Aramco, Sumitomo make giant strides on Rabigh II development

Updated 26 May 2012

Aramco, Sumitomo make giant strides on Rabigh II development

DHAHRAN: Saudi Aramco, together with its partner Sumitomo Chemical, have made significant progress on the feasibility of the Rabigh Phase II Project and will proceed to implement the expansion of a world-class petrochemical complex on the Kingdom's west coast.
Rabigh II will complement Saudi Aramco’s existing petrochemical investment portfolio especially in light of the Rabigh I petroleum refining and petrochemical production complex, currently owned by Rabigh Refining and Petrochemical Company (PetroRabigh), a joint stock company initially founded by Saudi Aramco and Sumitomo Chemical.
The Rabigh II feasibility study and front-end engineering design work were jointly undertaken and funded by Saudi Aramco and Sumitomo. As part of the next phase implementation of Rabigh II, Saudi Aramco and Sumitomo Chemical are finalizing various project milestones, including contracts for engineering, procurement and construction and other project-related agreements, as well as project financing.
Utilizing leading-edge technologies from Sumitomo Chemical and other companies, Rabigh II will explore maximization of existing synergies, the utilization of Saudi manpower, and development of the Kingdom's conversion industries.
“Our long standing partnership with Sumitomo Chemical continues to make further inroads with Rabigh II representing a significant milestone in Saudi Aramco’s downstream portfolio expansion and diversification strategy,” said Saudi Aramco CEO Khalid A. Al-Falih. “Both sponsors are thankful to the Ministry of Petroleum and Mineral Resources for their continued support for Rabigh’s expansion projects, and through which we endeavor to create further value for our stakeholder communities in the Kingdom with new businesses, entrepreneurial and job opportunities.”
Rabigh II’s development will include a new aromatics complex and an expanded facility to process 30 million standard cubic feet per day of ethane and approximately 3 million tons per year of naphtha as feedstock to produce a variety of high value-added petrochemical products. The total project investment is currently projected to reach approximately $7 billion.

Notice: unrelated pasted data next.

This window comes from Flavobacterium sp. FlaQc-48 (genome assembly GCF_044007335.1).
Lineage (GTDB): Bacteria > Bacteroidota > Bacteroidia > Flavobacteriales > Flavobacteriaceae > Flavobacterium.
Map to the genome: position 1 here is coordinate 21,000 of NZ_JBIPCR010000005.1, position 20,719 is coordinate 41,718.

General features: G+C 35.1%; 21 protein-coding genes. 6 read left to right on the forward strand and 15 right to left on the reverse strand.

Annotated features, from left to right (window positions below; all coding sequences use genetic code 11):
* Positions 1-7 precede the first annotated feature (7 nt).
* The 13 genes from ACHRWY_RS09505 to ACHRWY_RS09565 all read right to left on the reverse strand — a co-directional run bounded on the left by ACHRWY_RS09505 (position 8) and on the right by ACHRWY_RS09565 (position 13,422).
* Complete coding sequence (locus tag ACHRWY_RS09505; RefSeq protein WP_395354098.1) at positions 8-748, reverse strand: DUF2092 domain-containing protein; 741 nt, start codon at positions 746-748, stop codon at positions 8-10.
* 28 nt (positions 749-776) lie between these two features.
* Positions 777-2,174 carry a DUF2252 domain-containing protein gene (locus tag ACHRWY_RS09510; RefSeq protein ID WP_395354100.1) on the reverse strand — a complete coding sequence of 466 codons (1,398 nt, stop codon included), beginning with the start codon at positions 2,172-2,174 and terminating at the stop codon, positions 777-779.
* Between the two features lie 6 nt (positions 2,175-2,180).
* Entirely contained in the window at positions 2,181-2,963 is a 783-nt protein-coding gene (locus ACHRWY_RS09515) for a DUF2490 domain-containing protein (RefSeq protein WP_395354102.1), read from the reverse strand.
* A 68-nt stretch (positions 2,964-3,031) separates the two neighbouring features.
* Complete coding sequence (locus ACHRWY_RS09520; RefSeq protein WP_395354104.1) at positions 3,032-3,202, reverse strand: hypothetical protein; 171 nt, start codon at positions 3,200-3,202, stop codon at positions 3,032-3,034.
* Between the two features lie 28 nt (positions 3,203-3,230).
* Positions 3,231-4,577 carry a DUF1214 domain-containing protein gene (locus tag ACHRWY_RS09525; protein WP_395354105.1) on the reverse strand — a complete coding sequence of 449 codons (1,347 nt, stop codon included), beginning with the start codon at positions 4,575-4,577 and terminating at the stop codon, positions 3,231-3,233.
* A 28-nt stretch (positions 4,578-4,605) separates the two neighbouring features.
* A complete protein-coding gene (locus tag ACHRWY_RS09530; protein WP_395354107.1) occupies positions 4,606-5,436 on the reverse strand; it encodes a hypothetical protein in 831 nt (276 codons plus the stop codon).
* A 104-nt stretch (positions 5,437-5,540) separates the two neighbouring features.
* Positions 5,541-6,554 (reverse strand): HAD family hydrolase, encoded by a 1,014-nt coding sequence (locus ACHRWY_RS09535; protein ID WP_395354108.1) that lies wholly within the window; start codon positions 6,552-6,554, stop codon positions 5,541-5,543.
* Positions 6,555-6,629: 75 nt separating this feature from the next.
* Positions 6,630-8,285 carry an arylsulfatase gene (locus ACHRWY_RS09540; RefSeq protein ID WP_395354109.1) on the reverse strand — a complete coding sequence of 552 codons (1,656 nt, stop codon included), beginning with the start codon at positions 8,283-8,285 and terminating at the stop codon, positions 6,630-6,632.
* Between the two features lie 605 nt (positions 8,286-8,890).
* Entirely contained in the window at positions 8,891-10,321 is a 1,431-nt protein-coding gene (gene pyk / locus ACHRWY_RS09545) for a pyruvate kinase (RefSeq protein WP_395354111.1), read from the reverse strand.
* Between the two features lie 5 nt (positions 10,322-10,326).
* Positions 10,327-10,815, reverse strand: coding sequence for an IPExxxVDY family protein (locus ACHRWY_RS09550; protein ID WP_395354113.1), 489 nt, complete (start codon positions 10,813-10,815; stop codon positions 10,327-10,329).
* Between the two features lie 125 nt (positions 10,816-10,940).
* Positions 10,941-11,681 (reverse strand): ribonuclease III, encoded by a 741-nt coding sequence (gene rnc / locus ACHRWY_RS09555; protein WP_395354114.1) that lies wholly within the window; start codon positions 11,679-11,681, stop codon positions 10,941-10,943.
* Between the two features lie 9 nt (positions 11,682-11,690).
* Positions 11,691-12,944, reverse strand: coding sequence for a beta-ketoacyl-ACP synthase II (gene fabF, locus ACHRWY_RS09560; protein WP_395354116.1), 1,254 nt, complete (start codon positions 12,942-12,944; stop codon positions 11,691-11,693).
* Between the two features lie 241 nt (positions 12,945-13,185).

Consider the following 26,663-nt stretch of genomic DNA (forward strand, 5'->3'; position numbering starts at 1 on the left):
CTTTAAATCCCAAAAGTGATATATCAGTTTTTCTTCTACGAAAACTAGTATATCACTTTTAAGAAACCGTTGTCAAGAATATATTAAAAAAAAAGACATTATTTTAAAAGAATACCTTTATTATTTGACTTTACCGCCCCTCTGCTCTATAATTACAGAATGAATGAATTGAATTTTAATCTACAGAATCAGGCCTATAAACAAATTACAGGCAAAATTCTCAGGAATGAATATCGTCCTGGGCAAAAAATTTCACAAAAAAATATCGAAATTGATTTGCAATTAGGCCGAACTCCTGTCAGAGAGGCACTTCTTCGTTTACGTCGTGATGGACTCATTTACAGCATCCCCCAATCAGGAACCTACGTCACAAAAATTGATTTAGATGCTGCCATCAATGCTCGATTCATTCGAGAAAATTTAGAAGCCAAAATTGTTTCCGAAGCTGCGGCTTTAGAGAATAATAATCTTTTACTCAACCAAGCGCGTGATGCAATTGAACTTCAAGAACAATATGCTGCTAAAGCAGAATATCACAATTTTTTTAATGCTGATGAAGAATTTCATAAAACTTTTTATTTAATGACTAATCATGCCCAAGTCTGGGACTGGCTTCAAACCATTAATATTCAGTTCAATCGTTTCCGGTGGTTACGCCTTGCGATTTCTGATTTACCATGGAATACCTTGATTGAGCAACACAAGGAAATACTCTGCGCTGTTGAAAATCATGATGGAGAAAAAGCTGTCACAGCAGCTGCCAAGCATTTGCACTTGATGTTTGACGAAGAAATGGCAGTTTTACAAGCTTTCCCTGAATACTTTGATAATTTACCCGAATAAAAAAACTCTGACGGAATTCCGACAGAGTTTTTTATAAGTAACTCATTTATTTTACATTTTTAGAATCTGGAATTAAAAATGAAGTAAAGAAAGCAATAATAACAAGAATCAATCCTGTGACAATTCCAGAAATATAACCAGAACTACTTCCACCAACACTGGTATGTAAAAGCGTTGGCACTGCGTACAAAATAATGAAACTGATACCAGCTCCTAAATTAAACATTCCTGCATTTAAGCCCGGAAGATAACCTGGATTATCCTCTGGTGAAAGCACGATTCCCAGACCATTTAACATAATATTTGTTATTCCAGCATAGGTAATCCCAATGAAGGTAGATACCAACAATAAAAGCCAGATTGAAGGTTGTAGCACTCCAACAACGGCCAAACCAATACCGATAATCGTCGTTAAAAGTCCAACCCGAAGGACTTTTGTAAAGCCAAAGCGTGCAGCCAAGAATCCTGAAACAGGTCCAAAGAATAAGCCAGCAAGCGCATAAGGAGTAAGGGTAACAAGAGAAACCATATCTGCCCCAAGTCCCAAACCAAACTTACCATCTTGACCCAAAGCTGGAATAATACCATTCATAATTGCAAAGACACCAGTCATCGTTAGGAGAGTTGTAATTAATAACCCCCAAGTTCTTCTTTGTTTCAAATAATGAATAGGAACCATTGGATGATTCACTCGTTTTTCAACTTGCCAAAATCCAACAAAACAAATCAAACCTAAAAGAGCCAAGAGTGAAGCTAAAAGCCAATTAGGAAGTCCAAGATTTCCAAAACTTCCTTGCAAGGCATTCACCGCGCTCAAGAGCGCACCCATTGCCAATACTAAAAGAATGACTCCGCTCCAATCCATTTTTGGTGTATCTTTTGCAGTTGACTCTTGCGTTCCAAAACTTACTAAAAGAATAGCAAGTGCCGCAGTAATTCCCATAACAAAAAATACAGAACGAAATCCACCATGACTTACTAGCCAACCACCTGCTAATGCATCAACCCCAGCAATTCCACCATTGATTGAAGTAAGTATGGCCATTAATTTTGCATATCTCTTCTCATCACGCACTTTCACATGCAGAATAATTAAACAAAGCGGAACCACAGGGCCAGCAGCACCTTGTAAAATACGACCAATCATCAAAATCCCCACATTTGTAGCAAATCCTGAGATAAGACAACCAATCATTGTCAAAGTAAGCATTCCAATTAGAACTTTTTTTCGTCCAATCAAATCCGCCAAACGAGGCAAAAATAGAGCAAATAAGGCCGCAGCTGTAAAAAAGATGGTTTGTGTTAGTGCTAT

The project is expected to begin operations in the first half of 2016. It is envisaged that PetroRabigh will be approached in due time and presented with the opportunity to serve as the project company for Rabigh II subject to PetroRabigh’s independent evaluation of the project feasibility results and separate corporate and regulatory approval procedure.
Rabigh II’s main products will be ethylene propylene rubber, thermoplastic polyolefin, methyl methacrylate monomer, polymethyl methacrylate, low density polyethylene/ ethylene vinyl acetate, para-xylene/benzene, cumene and phenol/acetone. Additionally, Saudi Aramco and Sumitomo Chemical will continue to implement other product lines on optimal schemes to realize further project optimization.


Oil surges on hopes of new deal on output cuts

Updated 02 June 2020

Oil surges on hopes of new deal on output cuts

  • Brent price has doubled in five weeks
  • OPEC talks may be brought forward

DUBAI: Oil prices surged toward $40 a barrel on Monday as hopes rose for an early agreement to extend the big production cuts agreed by Saudi Arabia and Russia under the OPEC+ alliance.

Brent, the global benchmark, jumped by more 9 percent to nearly $39, continuing the surge that has doubled the price in five weeks — the best performance in its history. It recovered after record supply cuts agreed between the 23 countries of the OPEC+ partnership, and enforced cuts in US shale oil.

DME Oman crude, the regional benchmark in which a lot of Saudi Aramco exports are priced, rose above $40 a barrel for the first time since early March.

Market sentiment was buoyed by the possibility that the Organization of Petroleum Exporting Countries would agree with non-OPEC members to extend the cuts for a longer period than was agreed in April.

Oil analysts expect OPEC to fast track a “virtual” meeting to formally agree to maintaining cuts at the record 9.7 million barrels a day level. The meeting was scheduled for June 9, but bringing it forward would allow producers more time to set pricing levels.

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An official with one OPEC delegation told Arab News there was consensus among the 23 OPEC+ members for the new date, which could be as early as June 4. The meeting will also consider how long the current level of cuts would be maintained. Some OPEC members want it to run to the end of the year, other producers would prefer a two-month extension.

Omar Najia, global head of derivatives with trader BB Energy, told a forum run by Gulf Intelligence consultancy: “I’d be amazed if OPEC did not extend the higher level of cuts. As long as Saudi Arabia and Russia continue saying nice things to each other I’d expect the rally to continue.”

A Moscow source close to the oil industry said energy officials there had come to the conclusion that “the deal is working” and it was important to keep prices at an “acceptable” level.

Sentiment was also affected by a comparatively high level of compliance with the new cuts, running at about 75 percent among OPEC+ members, with only Iraq and Nigeria noticeable under-compliers.

Robin Mills, chief executive of Qamar Energy, said: “That’s where I’d expect it to be after two months in such a fluid situation. It will be even better in June.”